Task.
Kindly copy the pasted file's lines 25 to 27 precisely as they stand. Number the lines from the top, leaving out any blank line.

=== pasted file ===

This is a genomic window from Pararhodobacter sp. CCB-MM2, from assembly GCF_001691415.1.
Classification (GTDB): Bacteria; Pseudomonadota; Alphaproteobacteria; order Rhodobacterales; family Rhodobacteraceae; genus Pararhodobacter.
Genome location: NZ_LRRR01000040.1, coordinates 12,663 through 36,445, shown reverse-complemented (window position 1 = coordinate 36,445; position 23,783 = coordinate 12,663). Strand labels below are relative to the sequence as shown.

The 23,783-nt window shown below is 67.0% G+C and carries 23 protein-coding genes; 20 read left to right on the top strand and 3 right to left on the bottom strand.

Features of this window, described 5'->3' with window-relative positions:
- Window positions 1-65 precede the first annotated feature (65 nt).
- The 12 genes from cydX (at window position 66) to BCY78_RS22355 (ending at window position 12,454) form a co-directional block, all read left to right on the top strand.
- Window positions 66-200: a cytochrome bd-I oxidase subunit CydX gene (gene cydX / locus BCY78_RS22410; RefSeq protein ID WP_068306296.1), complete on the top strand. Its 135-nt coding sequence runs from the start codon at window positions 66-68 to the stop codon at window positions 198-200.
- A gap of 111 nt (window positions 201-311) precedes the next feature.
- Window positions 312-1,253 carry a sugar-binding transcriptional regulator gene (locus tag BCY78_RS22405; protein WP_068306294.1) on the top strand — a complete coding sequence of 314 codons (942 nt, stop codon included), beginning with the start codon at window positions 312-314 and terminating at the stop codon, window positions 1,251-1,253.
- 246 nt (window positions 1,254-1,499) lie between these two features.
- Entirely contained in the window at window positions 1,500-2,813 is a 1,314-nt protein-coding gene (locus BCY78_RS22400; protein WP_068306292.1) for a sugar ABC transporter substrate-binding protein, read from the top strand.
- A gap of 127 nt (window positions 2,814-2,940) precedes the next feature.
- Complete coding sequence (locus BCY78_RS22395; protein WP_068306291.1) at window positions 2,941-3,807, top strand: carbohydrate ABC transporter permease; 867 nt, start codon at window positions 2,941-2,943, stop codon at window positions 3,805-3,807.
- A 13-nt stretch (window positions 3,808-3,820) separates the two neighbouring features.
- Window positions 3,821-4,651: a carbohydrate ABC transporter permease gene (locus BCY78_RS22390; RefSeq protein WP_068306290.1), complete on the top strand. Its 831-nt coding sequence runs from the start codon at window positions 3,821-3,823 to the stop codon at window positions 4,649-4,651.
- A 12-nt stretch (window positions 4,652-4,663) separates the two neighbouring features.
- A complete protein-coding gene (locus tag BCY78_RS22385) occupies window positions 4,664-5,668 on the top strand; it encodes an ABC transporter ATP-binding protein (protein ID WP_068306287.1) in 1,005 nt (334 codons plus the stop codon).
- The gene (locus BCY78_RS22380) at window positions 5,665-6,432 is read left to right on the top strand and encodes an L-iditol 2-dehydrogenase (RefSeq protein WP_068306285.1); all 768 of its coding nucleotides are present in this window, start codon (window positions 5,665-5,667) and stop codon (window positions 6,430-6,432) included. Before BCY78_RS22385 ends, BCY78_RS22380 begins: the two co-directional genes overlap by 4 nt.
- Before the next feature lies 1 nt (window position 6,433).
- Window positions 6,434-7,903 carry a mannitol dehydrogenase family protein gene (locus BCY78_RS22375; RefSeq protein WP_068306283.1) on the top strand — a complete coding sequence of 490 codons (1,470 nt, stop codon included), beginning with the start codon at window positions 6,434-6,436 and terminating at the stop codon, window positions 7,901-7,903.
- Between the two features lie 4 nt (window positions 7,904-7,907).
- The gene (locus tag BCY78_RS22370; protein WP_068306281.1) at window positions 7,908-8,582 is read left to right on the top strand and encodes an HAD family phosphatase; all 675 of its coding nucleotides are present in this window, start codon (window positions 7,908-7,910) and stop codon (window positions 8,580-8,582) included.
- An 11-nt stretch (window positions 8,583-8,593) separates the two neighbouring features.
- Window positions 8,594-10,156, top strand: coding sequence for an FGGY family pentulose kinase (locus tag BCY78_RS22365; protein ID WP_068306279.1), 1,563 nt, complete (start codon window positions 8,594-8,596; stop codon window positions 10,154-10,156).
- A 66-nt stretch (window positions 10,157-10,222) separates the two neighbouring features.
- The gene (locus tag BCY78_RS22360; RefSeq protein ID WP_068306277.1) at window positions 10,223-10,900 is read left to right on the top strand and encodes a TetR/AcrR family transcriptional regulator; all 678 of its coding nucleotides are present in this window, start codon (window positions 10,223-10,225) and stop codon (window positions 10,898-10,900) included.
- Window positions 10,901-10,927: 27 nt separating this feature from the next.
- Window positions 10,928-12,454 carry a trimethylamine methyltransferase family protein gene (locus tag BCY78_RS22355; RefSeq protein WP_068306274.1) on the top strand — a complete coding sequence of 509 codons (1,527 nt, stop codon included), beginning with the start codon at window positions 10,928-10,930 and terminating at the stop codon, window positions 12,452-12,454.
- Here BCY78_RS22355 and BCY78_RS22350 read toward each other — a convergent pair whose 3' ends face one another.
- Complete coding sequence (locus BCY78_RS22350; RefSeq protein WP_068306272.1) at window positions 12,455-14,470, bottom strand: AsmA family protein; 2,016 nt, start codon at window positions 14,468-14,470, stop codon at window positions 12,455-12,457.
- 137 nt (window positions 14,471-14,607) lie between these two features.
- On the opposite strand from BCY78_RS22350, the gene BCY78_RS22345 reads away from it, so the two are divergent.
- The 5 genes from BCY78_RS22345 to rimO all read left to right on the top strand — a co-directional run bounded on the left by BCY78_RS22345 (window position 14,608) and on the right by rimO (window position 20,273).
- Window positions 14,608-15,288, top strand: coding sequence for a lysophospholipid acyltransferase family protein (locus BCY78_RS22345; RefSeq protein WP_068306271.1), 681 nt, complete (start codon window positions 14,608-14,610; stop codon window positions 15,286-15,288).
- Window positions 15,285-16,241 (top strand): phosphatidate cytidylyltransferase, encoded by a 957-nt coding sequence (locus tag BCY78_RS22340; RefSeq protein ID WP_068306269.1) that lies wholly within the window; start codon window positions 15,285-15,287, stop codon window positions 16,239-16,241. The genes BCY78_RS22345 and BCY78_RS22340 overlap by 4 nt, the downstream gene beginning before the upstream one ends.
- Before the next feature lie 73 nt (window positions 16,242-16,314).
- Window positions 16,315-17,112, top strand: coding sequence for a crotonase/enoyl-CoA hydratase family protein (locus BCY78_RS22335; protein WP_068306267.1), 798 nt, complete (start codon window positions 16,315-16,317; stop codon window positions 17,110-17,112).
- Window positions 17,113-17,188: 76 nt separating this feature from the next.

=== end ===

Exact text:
- Window positions 8,594-10,156, top strand: coding sequence for an FGGY family pentulose kinase (locus tag BCY78_RS22365; protein ID WP_068306279.1), 1,563 nt, complete (start codon window positions 8,594-8,596; stop codon window positions 10,154-10,156).
- A 66-nt stretch (window positions 10,157-10,222) separates the two neighbouring features.
- The gene (locus tag BCY78_RS22360; RefSeq protein ID WP_068306277.1) at window positions 10,223-10,900 is read left to right on the top strand and encodes a TetR/AcrR family transcriptional regulator; all 678 of its coding nucleotides are present in this window, start codon (window positions 10,223-10,225) and stop codon (window positions 10,898-10,900) included.